At 15:54 10/11/2006, Viechtbauer Wolfgang (STAT) wrote: Thanks for the suggestion Wolfgang, but whatever the original authors did that is not it. >Hello, > >A common way to calculate the CI for a relative risk is the >following. Given a 2x2 table of the form: > >a b >c d > >the log of the risk ratio is given by: > >lrr = log[ a/(a+b) / ( c/(c+d) ) ] > >which is asymptotically normal with variance: > >vlrr = 1/a - 1/(a+b) + 1/c - 1/(c+d). > >So an approximate 95% CI for the risk ratio is given by: > >exp[ lrr - 1.96*sqrt(vlrr) ], exp[ lrr + 1.96*sqrt(vlrr) ]. > >A common convention is to add 1/2 to each cell when there are zeros. > >So, for the table: > >        Col 1 Col 2 >Row 1     8   500 >Row 2     0   500 > >lrr = log[ 8.5/509 / ( 0.5/501 ) ] = 2.817 >vllr = 1/8.5 - 1/509 + 1/0.5 - 1/501 = 2.1137 > >exp[ 2.817-1.96*sqrt(2.1137) ] = .97 >exp[ 2.817+1.96*sqrt(2.1137) ] = 289.04 > >Maybe that is what the authors did. > >Best, > >-- >Wolfgang Viechtbauer >  Department of Methodology and Statistics >  University of Maastricht, The Netherlands >  http://www.wvbauer.com/> > > > -----Original Message----- > > From: [hidden email] [mailto:r-help- > > [hidden email]] On Behalf Of Michael Dewey > > Sent: Friday, November 10, 2006 15:43 > > To: [hidden email] > > Subject: [R] Confidence interval for relative risk > > > > The concrete problem is that I am refereeing > > a paper where a confidence interval is > > presented for the risk ratio and I do not find > > it credible. I show below my attempts to > > do this in R. The example is slightly changed > > from the authors'. > > > > I can obtain a confidence interval for > > the odds ratio from fisher.test of > > course > > > > === fisher.test example === > > > >  > outcome <- matrix(c(500, 0, 500, 8), ncol = 2, byrow = TRUE) > >  > fisher.test(outcome) > > > >          Fisher's Exact Test for Count Data > > > > data:  outcome > > p-value = 0.00761 > > alternative hypothesis: true odds ratio is not equal to 1 > > 95 percent confidence interval: > >   1.694792      Inf > > sample estimates: > > odds ratio > >         Inf > > > > === end example === > > > > but in epidemiology authors often > > prefer to present risk ratios. > > > > Using the facility on CRAN to search > > the site I find packages epitools and Epi > > which both offer confidence intervals > > for the risk ratio > > > > === Epi example === > > > >  > library(Epi) > >  > twoby2(outcome[c(2,1),c(2,1)]) > > 2 by 2 table analysis: > > ------------------------------------------------------ > > Outcome   : Col 1 > > Comparing : Row 1 vs. Row 2 > > > >        Col 1 Col 2    P(Col 1) 95% conf. interval > > Row 1     8   500      0.0157    0.0079   0.0312 > > Row 2     0   500      0.0000    0.0000      NaN > > > >                                     95% conf. interval > >               Relative Risk:    Inf       NaN      Inf > >           Sample Odds Ratio:    Inf       NaN      Inf > > Conditional MLE Odds Ratio:    Inf    1.6948      Inf > >      Probability difference: 0.0157    0.0027   0.0337 > > > >               Exact P-value: 0.0076 > >          Asymptotic P-value: NaN > > ------------------------------------------------------ > > > > === end example === > > > > So Epi gives me a lower limit of NaN but the same confidence > > interval and p-value as fisher.test > > > > === epitools example === > > > >  > library(epitools) > >  > riskratio(outcome) > > \$data > >            Outcome > > Predictor  Disease1 Disease2 Total > >    Exposed1      500        0   500 > >    Exposed2      500        8   508 > >    Total        1000        8  1008 > > > > \$measure > >            risk ratio with 95% C.I. > > Predictor  estimate lower upper > >    Exposed1        1    NA    NA > >    Exposed2      Inf   NaN   Inf > > > > \$p.value > >            two-sided > > Predictor  midp.exact fisher.exact  chi.square > >    Exposed1         NA           NA          NA > >    Exposed2 0.00404821  0.007610478 0.004843385 > > > > \$correction > > [1] FALSE > > > > attr(,"method") > > [1] "Unconditional MLE & normal approximation (Wald) CI" > > Warning message: > > Chi-squared approximation may be incorrect in: chisq.test(xx, correct = > > correction) > > > > === end example === > > > > And epitools also gives a lower limit > > of NaN. > > > > === end all examples === > > > > I would prefer not to have to tell the authors of the > > paper I am refereeing that > > I think they are wrong unless I can help them with what they > > should have done. > > > > Is there another package I should have tried? > > > > Is there some other way of doing this? > > > > Am I doing something fundamentally wrong-headed? > > > > > > > > Michael Dewey > > http://www.aghmed.fsnet.co.ukMichael Dewey http://www.aghmed.fsnet.co.uk______________________________________________ [hidden email] mailing list https://stat.ethz.ch/mailman/listinfo/r-helpPLEASE do read the posting guide http://www.R-project.org/posting-guide.htmland provide commented, minimal, self-contained, reproducible code.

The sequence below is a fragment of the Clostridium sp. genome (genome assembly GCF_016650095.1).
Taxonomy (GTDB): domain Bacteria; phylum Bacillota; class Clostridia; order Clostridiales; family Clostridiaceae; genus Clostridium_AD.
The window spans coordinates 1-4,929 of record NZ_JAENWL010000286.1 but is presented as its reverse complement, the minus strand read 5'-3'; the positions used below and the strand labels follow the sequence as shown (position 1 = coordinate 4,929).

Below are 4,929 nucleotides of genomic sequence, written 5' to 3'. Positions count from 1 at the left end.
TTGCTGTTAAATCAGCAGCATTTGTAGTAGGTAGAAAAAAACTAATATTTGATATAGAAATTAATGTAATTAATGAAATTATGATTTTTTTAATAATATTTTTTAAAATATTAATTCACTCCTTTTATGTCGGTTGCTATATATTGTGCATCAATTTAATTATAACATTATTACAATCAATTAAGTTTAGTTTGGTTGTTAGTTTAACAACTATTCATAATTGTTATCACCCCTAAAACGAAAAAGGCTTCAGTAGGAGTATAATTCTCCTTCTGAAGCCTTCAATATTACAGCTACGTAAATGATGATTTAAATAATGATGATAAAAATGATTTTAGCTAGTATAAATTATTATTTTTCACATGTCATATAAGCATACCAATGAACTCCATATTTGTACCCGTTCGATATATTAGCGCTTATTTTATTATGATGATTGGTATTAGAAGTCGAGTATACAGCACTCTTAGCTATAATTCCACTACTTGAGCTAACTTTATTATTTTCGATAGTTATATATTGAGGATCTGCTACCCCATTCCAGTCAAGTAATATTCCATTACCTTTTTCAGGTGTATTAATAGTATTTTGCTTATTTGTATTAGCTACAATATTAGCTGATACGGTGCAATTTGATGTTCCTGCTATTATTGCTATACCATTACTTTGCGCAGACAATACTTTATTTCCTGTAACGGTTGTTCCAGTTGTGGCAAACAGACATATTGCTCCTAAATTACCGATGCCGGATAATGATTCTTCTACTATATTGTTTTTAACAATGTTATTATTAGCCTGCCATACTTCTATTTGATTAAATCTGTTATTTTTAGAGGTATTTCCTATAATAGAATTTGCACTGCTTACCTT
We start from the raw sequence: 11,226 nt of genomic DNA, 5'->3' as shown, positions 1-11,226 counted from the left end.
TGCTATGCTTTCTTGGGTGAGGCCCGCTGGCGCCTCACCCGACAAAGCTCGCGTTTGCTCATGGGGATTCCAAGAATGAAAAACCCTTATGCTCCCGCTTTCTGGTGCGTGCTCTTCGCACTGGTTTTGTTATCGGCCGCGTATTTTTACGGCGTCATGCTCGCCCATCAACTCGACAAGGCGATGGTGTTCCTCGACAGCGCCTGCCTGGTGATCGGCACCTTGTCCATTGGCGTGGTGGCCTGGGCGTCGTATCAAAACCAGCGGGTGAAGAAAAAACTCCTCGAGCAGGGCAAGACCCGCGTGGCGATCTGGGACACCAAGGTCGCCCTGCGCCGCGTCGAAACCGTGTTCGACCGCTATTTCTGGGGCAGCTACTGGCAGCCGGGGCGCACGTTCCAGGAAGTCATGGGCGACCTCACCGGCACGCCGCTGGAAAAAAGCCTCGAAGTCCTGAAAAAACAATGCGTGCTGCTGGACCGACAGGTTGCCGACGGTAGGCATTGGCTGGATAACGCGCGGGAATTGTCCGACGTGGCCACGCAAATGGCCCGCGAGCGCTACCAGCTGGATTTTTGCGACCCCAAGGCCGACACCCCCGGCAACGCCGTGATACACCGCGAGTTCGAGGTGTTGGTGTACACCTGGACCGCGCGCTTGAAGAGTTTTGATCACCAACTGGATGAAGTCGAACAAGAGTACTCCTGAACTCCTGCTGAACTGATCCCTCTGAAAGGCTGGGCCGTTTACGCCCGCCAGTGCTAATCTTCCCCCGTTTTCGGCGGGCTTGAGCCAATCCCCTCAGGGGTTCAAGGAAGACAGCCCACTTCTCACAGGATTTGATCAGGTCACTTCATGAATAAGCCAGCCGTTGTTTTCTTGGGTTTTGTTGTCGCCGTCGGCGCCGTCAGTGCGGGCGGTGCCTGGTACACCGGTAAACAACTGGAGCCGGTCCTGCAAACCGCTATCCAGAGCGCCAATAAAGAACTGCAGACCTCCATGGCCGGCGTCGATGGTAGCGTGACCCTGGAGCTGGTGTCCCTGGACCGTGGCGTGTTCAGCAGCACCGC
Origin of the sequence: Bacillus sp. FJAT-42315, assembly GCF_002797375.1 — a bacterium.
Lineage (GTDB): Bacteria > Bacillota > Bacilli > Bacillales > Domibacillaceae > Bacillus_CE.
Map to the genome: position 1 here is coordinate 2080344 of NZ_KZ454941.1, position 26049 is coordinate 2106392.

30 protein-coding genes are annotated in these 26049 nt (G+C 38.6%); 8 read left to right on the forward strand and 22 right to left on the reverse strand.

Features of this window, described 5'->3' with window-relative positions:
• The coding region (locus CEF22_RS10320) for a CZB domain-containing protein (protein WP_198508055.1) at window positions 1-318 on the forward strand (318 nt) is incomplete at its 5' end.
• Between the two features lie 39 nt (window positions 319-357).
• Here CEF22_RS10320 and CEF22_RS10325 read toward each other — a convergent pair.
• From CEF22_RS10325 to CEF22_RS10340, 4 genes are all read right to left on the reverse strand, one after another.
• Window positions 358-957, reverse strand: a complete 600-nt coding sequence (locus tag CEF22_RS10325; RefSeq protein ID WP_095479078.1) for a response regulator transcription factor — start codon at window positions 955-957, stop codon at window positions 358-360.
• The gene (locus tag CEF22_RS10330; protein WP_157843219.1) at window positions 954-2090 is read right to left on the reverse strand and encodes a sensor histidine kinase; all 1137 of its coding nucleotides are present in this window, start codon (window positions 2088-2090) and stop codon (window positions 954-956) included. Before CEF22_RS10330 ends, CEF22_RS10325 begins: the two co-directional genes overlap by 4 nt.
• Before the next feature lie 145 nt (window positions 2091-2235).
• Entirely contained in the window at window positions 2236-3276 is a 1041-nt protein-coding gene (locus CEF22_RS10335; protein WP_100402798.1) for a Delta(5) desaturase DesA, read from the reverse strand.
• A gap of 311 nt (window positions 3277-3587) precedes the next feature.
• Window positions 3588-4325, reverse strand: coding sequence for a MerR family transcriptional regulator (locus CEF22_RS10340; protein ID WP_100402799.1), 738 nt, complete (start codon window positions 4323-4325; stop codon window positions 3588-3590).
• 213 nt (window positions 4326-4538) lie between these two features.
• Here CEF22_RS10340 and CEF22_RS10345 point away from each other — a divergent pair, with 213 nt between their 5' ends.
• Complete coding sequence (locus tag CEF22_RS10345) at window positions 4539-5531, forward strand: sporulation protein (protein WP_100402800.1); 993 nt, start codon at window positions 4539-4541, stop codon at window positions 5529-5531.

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## Re: [R] Confidence interval for relative risk